Senate debates

Thursday, 11 June 2020


Paid Parental Leave Amendment (Flexibility Measures) Bill 2020; Second Reading

10:05 am

Photo of Deborah O'NeillDeborah O'Neill (NSW, Australian Labor Party) Share this | Hansard source

In my short contribution to this debate I want to acknowledge that the Paid Parental Leave Amendment (Flexibility Measures) Bill 2020 is an important step forward for the economic empowerment of women as well as families who want to spend more time with their newborn children. I want to recount a story from my time with my own family over the weekend. Happily, I was able to see my mother on my birthday, which is not a common experience. I also got to spend the weekend with my own children, and one of my daughters spoke to me about a conversation she overheard with a young mum who was very judgemental about women who were returning to work after six months of paid leave. I really hope we are able to leave those judgements and attitudes behind. I believe raising a family is the greatest work of my life and the greatest joy of my life. But 28 years ago, when I went back to work six months after the birth of my first child, it was a choice that involved much negative judgement from many people. I'm pleased to say that we still have a great mother-daughter bond—and in our family there are pretty good father-daughter bonds as well.

This bill is important in the context of that changing discussion over the decades about what it is to be a great family and to be a great parent, whether you're a mum or a dad or part of the extended family—or indeed part of the community that raises great children, for your own personal satisfaction as a human being and ultimately for the benefit of the society and the community in which we live. That is why the flexibility measures in this bill are actually a really important part of it. The bill will indeed introduce far greater flexibility for parents looking to take time off to care for their newborn or newly adopted child and will allow the role of the primary carer to change as well as allowing them to access six weeks of leave to be taken at any time in the first two years of a child's life. The estimations are that this should help about 4,000 parents per annum.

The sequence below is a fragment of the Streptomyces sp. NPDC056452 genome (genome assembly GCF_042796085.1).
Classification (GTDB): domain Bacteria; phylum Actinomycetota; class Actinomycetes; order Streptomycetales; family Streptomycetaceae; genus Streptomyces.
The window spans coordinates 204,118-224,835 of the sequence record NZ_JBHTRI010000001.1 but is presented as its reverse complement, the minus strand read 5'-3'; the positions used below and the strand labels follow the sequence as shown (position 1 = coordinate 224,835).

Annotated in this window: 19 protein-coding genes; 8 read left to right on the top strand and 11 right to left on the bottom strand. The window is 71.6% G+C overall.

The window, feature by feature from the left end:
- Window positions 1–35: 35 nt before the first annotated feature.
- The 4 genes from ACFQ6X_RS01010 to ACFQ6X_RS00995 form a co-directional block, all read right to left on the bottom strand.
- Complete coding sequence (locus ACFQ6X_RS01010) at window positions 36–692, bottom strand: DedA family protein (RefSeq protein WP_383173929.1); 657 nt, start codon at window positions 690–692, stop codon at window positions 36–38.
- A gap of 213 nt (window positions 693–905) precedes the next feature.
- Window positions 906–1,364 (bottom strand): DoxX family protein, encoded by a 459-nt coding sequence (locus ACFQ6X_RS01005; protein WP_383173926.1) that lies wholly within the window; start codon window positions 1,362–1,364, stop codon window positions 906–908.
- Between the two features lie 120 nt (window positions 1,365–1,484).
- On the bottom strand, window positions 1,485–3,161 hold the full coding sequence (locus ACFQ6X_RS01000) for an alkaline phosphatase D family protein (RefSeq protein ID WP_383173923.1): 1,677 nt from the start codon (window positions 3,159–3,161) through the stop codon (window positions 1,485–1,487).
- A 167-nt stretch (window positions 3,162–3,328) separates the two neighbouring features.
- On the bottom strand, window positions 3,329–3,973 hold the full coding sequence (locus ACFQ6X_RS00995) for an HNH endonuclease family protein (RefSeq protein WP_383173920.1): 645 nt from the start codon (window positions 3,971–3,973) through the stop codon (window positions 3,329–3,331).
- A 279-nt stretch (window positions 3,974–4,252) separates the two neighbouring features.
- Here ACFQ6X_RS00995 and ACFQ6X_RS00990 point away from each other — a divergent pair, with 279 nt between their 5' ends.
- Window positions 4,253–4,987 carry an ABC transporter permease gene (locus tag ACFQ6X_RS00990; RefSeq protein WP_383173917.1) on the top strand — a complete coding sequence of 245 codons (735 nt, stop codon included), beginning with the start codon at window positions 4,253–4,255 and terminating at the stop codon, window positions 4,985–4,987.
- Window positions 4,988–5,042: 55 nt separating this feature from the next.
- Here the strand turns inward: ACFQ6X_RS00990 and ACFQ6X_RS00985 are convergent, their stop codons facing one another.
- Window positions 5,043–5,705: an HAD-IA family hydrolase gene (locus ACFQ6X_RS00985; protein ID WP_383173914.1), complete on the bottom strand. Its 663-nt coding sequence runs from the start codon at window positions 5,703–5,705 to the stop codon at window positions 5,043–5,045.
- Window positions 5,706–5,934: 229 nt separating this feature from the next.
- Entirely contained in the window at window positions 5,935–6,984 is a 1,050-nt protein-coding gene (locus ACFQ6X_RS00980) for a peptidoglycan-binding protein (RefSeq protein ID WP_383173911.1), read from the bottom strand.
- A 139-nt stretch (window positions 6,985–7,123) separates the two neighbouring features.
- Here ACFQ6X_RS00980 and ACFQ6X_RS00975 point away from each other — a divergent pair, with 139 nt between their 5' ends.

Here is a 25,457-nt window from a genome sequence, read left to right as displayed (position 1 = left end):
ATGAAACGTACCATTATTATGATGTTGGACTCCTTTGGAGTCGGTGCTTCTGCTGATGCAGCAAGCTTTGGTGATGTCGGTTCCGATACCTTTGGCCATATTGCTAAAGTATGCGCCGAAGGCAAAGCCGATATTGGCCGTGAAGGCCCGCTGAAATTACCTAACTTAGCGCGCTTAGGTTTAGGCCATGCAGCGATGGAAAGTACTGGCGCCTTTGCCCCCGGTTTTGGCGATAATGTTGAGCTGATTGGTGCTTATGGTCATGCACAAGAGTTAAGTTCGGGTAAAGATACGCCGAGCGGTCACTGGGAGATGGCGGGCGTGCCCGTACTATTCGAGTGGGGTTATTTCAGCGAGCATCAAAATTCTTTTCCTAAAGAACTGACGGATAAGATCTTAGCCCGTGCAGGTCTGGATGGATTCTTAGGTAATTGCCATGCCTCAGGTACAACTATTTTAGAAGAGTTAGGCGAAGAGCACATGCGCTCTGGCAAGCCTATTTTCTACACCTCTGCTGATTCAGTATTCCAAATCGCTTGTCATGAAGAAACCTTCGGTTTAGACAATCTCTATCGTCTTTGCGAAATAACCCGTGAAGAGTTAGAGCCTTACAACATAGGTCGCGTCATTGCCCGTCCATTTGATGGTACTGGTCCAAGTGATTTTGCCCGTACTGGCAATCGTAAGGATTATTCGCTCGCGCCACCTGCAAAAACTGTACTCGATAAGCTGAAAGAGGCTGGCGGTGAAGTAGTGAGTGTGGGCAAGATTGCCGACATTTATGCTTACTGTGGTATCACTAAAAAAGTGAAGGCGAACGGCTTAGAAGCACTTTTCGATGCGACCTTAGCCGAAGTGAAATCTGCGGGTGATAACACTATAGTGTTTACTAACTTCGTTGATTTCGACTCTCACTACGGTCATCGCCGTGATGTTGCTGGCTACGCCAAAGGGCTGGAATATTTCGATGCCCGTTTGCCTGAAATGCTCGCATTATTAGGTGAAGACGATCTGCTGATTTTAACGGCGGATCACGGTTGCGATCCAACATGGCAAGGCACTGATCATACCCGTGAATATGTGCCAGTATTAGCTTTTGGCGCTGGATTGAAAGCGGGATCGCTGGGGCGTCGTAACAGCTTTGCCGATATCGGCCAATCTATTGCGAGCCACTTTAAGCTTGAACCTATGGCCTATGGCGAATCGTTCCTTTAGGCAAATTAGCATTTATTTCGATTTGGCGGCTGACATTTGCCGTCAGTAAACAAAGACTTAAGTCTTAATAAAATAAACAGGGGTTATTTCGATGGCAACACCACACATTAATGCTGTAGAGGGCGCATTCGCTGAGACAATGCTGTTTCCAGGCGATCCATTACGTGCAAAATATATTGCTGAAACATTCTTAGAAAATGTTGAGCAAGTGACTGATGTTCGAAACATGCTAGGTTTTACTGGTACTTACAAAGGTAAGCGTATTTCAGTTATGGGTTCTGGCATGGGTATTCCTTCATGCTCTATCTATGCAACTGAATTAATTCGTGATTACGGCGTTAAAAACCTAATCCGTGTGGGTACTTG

The specifics of the bill change the paid parental leave rules in three critical ways. Firstly, they split the 18-week period of paid leave into a 12-week paid parental leave period and a six-week flexible paid parental leave period. The 12-week paid parental leave period entitlement will be available only as a continuous block but will also be accessible by the primary carer at any time during the first 12 months—not only immediately after the birth or adoption of a child. The complexity of people's lives and the variety of ways in which families manage—families in business, families in uncertain employment, families in between houses, families managing sickness across their family and all of those complex lived realities—requires a system that meets the messiness of life, and this is an important change that will help. The six-week flexible paid parental leave period will be available at any time during the first two years and does not need to be taken as a block. I can just imagine, if I were to roll back 28 years and have that sense of time available to help me manage my return to work and looking after our daughter and sharing that responsibility with my husband more flexibly, that we would have had an even better time being parents than we already did.